4. Though not top three, Santorini (JTR) is a popular, if not pricey, destination in the Grecian Islands

Click the links to see their list of destinations. As you’ll see, many are seasonal.

Back to North American Departures…

Assuming you can find availability direct to Athens on a seasonal flight from New York (JFK and EWR) or Philadelphia, or the Canadian gateways, you may need to connect via Athens. Or, if you get on a flight to Europe, you may have to make a connection in Athens also to get to your final destination (if that’s the islands).

Let’s look at award availability!

One World

I’m not too optimistic on the outset here for any month this summer… You’d have to get on that direct flight from Philadelphia to avoid going through London (and injuring high fuel surcharges). We already know availability to Madrid, Helsinki and Berlin are limited. Theoretically, if you found availability via those One World partner hubs you could create the itinerary from Madrid, Helsinki or Berlin to Athens or any of the Greek islands.

Philadelphia – Athens – Philadelphia (June, Coach and Business)

Screen Shot 2016-05-17 at 4.40.36 PM

Screen Shot 2016-05-17 at 4.40.45 PM

Philadelphia – Athens – Philadelphia (July, Coach and Business)

Screen Shot 2016-05-17 at 4.42.11 PM

Screen Shot 2016-05-17 at 4.42.22 PM

As you can see, there are no non-stop flights from Philadelphia to Athens. Because you cannot search Iberia award availability via the American search engine, you won’t see all the options. It’s also easier to search one leg at a time: New York – Madrid, Madrid – Athens, Athens – Madrid, Madrid – New York, etc.

Alas, do not despair if you have American miles you’d like to use. There is some coach availability via Madrid on Iberia to Athens. Use the Qantas search engine to find those flights. Be sure to click the exact date (and not just rely on the flexible date calendar). Many flights will be routed through Dubai! (You can also do a day-by-day search on British Airways).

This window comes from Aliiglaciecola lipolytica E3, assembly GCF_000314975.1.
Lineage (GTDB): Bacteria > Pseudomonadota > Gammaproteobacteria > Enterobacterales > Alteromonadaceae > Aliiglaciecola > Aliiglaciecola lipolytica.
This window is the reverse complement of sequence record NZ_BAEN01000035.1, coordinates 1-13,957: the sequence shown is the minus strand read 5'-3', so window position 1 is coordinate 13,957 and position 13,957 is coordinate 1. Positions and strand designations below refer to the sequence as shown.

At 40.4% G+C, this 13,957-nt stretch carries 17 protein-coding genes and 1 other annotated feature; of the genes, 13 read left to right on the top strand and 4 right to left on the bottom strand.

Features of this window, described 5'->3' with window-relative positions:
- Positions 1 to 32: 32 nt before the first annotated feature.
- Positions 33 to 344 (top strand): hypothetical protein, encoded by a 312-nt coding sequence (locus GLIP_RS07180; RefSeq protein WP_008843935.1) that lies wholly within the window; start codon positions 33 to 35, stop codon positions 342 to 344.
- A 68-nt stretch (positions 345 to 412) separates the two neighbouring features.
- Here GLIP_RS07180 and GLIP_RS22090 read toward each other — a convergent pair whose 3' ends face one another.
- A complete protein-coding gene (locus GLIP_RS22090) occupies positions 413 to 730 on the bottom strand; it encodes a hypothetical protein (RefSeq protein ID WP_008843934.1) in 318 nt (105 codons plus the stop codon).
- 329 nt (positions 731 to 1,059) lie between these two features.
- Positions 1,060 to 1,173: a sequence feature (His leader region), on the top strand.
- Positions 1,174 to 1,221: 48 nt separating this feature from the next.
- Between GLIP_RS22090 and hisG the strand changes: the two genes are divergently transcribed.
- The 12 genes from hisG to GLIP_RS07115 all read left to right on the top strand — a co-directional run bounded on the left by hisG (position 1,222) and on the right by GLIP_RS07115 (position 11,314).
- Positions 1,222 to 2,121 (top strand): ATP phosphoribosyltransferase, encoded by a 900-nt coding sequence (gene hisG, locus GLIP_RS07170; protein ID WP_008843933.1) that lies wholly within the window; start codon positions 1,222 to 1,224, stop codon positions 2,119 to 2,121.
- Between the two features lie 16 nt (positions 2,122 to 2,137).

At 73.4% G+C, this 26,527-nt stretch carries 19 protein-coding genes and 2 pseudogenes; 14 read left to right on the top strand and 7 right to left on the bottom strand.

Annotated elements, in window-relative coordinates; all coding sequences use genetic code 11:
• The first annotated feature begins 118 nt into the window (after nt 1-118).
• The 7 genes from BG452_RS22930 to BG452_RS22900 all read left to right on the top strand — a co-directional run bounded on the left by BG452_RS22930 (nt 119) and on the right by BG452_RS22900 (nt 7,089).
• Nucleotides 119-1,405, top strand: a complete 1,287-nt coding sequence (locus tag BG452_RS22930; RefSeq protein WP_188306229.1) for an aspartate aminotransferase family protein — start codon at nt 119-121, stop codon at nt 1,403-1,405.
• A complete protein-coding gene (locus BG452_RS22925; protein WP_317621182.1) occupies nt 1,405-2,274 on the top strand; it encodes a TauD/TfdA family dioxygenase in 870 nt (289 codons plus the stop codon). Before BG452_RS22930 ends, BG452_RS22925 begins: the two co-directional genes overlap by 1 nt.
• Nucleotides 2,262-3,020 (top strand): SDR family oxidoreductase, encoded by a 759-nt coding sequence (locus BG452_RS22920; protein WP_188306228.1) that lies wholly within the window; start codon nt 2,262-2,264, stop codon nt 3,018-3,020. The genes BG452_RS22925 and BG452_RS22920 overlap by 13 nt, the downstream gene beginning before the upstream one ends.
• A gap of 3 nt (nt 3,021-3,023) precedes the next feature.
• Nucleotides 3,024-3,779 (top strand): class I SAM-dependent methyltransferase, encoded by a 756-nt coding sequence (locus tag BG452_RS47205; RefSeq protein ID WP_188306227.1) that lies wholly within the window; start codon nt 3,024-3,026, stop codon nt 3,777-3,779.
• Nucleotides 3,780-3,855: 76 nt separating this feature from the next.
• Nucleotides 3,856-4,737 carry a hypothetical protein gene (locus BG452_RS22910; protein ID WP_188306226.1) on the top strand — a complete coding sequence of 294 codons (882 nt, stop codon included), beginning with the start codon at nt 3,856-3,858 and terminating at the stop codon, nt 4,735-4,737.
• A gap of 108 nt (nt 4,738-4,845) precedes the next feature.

Skyteam

I’ll spare you the screenshots and wasted word count: there is no non-stop saver space on Delta in either direction of travel or coach or business class.

There is some business class space in June and July from New York to Athens via Moscow. Typically, I would avoid flying partner Aeroflot via Moscow because of the high fuel surcharges, but if the first leg is on Delta the taxes will come out to $130 (better than $300, but still too much).

Because it’s Europe, and it’s Skyteam, the return will incur fuel surcharges regardless of the airline you fly. Avoid it if you can.

Star Alliance

Not surprisingly, Star Alliance will probably yield the best results (as it has in our previous installments) in both classes of service. Additionally, you may find availability via a European destination to get directly to one of the above islands, in addition to Athens. So, without further ado…

New York – Athens (Coach & Business, June/July)

Of Dublin and Rome, this represents the most options in June and July, it seems.
Of Dublin and Rome, this represents the most options in June and July, it seems.

Athens – New York (Coach & Business, June/July)